P.T. Barnum was right. There
is a sucker born every minute. There seems to be an endless supply of
greedy people who can be duped into participating in some kind of crime
as a way to make easy money. The suckers are willing to believe they
have stumbled onto some great fortune by having the opportunity to
participate in a hush-hush opportunity for quick and easy money. People
with a low self esteem are easy marks for the hustlers who flatter them.
True believers buy into deals offered by con artists who masquerade as
"brothers", as fellow born again Christians or as supporters of some
common cause. Those who are angry at government are easy pickin's for
the hustler who offers them a way to stop paying taxes.
For those who are prone
to being the meal tickets of the hustlers of the world, these common
sense tips will most likely be like water falling over a teflon surface.
They won't stick. But perhaps there will be a few people who might be
"on the fence" regarding some enticing opportunity and these tips may
help them to see that an "opportunity" is either a scam or it should be
A lot of the suggestions
that follow can be summed up in one caveat. "Take your time." The
con artist and the hustler is nearly always in a hurry. They want your
money now, not in a year or two.
Back on Mouth Watering Easy Profits
It's been said that you
can't con an honest person. An honest person is someone who doesn't
expect to get something for nothing or even to get a huge profit for a
small effort. Whenever anyone appeals to your greed to make some easy
money with claims of no risk, that should ring loud alarm bells in your
The best real
opportunities are those that require hard work, significant risk and a
lot of time to develop. Easy money, quick money or a way to get away
with some "innocent' scheme against the government or an insurance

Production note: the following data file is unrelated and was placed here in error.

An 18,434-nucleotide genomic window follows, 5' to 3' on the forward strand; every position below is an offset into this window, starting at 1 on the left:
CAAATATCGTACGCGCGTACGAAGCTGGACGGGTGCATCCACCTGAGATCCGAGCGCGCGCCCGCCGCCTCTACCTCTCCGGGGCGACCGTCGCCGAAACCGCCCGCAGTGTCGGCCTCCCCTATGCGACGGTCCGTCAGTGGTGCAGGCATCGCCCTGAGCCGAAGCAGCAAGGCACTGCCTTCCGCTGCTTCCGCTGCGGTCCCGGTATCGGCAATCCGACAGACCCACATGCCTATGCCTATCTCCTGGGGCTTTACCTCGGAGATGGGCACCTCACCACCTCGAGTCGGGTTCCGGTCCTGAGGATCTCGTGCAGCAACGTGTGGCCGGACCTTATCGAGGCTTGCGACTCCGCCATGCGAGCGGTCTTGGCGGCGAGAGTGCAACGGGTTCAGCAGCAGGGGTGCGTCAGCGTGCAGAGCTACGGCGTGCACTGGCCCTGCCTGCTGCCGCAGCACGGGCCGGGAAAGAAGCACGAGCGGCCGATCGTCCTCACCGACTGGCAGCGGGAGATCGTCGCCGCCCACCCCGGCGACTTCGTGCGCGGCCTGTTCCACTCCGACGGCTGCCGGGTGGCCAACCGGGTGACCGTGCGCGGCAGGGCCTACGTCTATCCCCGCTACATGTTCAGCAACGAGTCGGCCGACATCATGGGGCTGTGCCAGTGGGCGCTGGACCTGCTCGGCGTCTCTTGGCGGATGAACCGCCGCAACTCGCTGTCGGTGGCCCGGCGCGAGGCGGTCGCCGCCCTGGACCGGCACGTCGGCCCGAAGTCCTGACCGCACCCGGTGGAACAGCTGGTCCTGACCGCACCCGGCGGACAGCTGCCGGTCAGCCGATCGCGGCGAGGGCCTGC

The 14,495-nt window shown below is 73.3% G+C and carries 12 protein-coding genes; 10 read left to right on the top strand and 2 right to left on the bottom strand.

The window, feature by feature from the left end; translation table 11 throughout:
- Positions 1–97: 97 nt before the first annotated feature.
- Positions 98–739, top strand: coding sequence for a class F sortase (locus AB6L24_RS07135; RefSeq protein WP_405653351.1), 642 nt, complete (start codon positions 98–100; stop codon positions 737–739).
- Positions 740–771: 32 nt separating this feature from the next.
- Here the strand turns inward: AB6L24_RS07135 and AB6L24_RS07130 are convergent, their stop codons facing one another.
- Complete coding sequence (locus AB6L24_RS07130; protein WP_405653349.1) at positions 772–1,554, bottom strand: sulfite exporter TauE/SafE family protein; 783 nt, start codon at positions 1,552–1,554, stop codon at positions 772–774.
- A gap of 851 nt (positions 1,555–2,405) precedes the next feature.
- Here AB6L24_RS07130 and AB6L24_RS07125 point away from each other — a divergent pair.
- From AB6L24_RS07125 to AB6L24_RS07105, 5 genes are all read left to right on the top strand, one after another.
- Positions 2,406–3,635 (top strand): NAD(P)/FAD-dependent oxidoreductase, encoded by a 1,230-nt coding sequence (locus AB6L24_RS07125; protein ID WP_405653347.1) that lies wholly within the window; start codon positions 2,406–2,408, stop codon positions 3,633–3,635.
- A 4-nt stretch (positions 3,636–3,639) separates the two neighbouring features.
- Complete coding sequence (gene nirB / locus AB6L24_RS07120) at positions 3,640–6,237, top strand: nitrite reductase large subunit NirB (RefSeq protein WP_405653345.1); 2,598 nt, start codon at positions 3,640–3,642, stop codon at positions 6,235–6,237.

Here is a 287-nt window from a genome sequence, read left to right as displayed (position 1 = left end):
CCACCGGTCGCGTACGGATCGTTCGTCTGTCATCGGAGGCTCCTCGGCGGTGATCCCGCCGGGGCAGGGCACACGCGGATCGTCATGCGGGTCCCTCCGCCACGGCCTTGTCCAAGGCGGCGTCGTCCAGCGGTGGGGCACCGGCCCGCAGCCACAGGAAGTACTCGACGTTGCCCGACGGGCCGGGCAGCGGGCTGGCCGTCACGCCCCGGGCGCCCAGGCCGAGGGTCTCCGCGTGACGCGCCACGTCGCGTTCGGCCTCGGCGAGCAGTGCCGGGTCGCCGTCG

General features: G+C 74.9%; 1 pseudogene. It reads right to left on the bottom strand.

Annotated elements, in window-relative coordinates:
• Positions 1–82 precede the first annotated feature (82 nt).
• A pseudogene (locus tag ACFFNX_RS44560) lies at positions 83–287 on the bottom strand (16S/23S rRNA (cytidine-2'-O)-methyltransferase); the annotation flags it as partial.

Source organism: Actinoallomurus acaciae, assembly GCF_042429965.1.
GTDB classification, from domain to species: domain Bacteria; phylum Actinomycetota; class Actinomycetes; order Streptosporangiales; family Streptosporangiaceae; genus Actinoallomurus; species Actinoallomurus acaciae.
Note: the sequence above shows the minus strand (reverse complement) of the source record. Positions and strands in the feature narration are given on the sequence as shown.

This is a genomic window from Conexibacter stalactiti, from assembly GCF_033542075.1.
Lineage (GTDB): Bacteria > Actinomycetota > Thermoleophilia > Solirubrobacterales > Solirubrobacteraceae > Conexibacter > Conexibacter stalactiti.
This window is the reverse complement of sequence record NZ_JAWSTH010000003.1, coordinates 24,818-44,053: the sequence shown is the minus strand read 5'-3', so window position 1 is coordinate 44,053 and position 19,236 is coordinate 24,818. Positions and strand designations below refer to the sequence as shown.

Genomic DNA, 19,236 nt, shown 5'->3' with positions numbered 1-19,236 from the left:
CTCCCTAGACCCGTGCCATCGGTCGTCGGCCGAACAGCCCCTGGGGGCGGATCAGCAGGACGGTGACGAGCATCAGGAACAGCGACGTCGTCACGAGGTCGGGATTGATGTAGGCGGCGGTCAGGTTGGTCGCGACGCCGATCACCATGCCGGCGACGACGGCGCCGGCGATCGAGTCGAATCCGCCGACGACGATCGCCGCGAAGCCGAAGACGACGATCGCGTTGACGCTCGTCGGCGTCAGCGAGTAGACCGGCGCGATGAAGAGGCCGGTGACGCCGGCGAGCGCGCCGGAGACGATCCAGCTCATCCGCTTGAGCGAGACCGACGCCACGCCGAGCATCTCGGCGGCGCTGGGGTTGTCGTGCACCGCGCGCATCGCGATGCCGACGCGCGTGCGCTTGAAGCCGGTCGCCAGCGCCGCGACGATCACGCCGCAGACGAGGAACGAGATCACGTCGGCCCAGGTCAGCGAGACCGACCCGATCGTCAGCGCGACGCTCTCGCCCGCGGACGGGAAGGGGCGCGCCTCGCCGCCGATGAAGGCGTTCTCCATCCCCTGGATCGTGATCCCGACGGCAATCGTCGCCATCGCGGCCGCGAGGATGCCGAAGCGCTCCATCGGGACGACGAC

company are all signs of a con.
If you become a "victim"
of a con that involves a crime against some government, a large
corporation or even an industry (like the insurance industry), you will
fully deserve the losses you will sustain.
Reasonable Return on Investment?
During periods of low
inflation, when interest rates are also low, a lot of retirees are easy
marks for those who make preposterous claims of high rates of return on
some kind of investment. If you were to study the movement of interest
rates in relation to inflation rates over a period of a hundred years,
you would discover that when inflation rates are near to zero, interest
rates are greatly reduced.
Without inflation, long
term government bonds (over ten years) will yield about 1.5% to 2% per
year. Bank savings accounts and money market funds will offer similar
rates. Most corporate bonds will yield 1/2% to 1% higher depending on
the quality of the bonds. Tax exempt state and municipal bonds will
offer rates that may even be a 1/2% lower. The interest rate on quality
residential mortgage loans will be from 3.5% to 4% during periods of
very low or zero inflation. During periods of very low inflation, the
stock market usually does very well -- with average returns of from 6%
to 10% per year -- but those rates of return are averages and some
stocks won't do that well. Utility stocks may offer returns of about 4%
to 5% a year during periods of low inflation.
Large corporations rarely